There were no direct cost savings attributable to this project, so far. Potential non-cashable benefits included:
- Improved coordination of activity
- Reduction in duplication (e.g. coordinated communications)
- Likelihood of reduced staff absence (e.g. flu vaccination)
- Improved energy efficiency of homes through the provision of advice and support and through physical improvements to the properties
- Household incomes improved, through benefits maximisation, energy switching and changes to fuel tariffs.
- Health outcomes improved in that households in fuel poverty were able to keep warm and well during cold weather, reducing seasonal morbidity and mortality during cold spells.
- Frontline staff who took up flu vaccination were less likely to contract flu and as a result less likely to pass the virus to vulnerable people they came into contact with. The EWD rates since the start of the project in 2014/5 are still awaited.
- Time and resources saved for frontline staff and professionals through the creation and delivery of a single point of contact, enabling speed and efficiency of patient referrals into winter health support.
A robust and coordinated evaluation approach was developed by the Partnership. Three evaluation forms were developed to be used in different levels and types of interventions. Individuals receiving interventions were asked health specific questions (such as number of GP visits, flu vaccination uptake and prevalence of coughs/cold/flu) and follow up surveys will be conducted to evaluate impact.
An overarching evaluation of the British Gas Energy Trust funded practical support is being conducted by RAY and results of the evaluation are expected in March 2017. This should provide robust evaluation of a wide scale project which has included innovative work and pilots.
Key learning points
Ensure that all deadlines are clear from the outset.
The Strategy was originally planned to be launched in Feb 2016 but the HWB Board requested signoff in November 2015 to include Winter 2015/6
Use a range of methods are used to engage with partners e.g. e-meetings, emails, e-newsletters, Skype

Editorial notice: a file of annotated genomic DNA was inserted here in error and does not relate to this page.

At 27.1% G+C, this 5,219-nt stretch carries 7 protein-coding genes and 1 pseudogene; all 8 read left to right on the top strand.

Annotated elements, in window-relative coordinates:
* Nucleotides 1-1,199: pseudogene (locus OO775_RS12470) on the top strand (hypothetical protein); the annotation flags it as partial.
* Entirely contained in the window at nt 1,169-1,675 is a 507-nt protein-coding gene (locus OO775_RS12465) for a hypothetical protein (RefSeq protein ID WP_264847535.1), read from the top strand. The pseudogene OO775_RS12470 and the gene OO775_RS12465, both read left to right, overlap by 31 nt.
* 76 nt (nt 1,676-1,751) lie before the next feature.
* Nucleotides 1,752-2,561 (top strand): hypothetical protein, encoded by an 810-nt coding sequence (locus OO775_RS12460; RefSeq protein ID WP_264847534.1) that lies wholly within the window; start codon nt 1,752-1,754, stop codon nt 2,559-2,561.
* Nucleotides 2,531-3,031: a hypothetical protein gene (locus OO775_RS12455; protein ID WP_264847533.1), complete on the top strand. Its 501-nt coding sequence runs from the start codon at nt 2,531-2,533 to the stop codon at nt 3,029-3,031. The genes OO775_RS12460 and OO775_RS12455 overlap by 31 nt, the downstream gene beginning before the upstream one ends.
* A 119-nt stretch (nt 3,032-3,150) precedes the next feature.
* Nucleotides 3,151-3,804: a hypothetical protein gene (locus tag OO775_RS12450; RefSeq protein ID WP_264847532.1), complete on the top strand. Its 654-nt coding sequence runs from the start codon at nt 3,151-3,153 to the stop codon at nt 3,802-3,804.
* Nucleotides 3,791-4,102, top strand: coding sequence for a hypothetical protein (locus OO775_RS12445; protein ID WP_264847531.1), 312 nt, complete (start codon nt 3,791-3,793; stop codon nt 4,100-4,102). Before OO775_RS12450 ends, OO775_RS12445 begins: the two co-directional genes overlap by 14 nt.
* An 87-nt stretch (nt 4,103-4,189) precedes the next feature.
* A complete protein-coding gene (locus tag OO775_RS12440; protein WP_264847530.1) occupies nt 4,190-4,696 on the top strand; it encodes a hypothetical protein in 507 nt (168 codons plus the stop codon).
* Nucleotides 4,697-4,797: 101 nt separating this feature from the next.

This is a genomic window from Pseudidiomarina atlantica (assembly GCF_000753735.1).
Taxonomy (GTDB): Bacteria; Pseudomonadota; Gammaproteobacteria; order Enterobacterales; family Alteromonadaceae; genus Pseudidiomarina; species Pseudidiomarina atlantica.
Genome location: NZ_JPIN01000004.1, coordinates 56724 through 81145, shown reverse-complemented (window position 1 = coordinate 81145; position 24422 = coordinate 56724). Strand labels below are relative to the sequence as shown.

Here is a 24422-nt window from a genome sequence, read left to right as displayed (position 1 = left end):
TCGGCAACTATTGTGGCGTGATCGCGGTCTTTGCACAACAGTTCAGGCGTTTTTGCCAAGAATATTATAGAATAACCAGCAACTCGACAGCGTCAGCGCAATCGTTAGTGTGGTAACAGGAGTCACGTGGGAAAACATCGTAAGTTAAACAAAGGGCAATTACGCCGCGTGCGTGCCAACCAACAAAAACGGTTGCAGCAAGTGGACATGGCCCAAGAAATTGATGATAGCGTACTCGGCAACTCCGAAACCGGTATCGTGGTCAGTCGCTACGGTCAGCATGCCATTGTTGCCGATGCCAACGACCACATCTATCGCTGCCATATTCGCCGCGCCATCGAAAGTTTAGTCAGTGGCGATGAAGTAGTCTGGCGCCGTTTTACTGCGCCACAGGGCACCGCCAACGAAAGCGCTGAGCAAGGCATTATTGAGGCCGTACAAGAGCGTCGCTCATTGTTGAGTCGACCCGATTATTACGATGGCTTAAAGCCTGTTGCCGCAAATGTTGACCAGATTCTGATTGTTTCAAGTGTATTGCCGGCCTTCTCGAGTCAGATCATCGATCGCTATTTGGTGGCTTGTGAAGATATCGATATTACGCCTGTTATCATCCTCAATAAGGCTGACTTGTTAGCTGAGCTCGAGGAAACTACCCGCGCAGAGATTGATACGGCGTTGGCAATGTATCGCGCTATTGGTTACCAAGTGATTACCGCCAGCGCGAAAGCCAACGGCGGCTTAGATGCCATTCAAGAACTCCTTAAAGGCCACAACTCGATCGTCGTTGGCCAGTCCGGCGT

The partnership approach required a significant commitment by partners. Some partners had limited capacity (time, travel, ability to commit to additional subgroup meetings etc), particularly CVS organisations as their funding and working structure requires them to be working on funded projects. Thus subgroup meetings did not occur as regularly as planned and some attendance to meetings and engagement with plan development was patchy.
Allow sufficient time to develop implementation plan
The deadline slipped as plan development took longer than expected. This was due to the range of work being conducted by a number of partners, which was difficult to capture and that some partners were unable to provide extensive comments due to capacity constraints.
Be flexible to incorporate national messages into campaigns
The awareness raising campaign was reliant on the release of the national NHS campaign material. The campaign in winter 2015/16 had to be developed in a standalone fashion, as the NHS Winter campaign had not yet been released. Therefore the NY campaign had to be flexible to incorporate national messages.
Use varied methods to engage with front line staff and work closely with Communications team early
Engagement with front line staff to improve flu vaccination uptake was challenging due to difficulty engaging with front line staff who do not have access to the intranet, the primary method of communication
Use varied evaluation methods
Monitoring flu vaccination uptake amongst staff was challenging as we do not currently monitor frontline staff who receive the vaccine free of charge from their own GP. Ensure evaluation approach is flexible for different contexts and acknowledge constraints of evaluating practical support being delivered in challenging contexts.
Continue to hold multi-agency winter health partnership events
There was a good attendance from a range of partners to the two conferences. They were engaging and productive events, and indicating widespread commitment to the agenda.
Develop future plans in partnership
The implementation plan was developed with partners at the partnership event. This enabled contributions from a wide range of partners, sharing best practice and prioritising actions with insight from frontline workers. The plan was developed and owned by the entire partnership with continued high levels of engagement from partners.
Conduct thorough consultation process for future strategies
There were good rates of feedback from a wide range of partners during the consultation of strategy.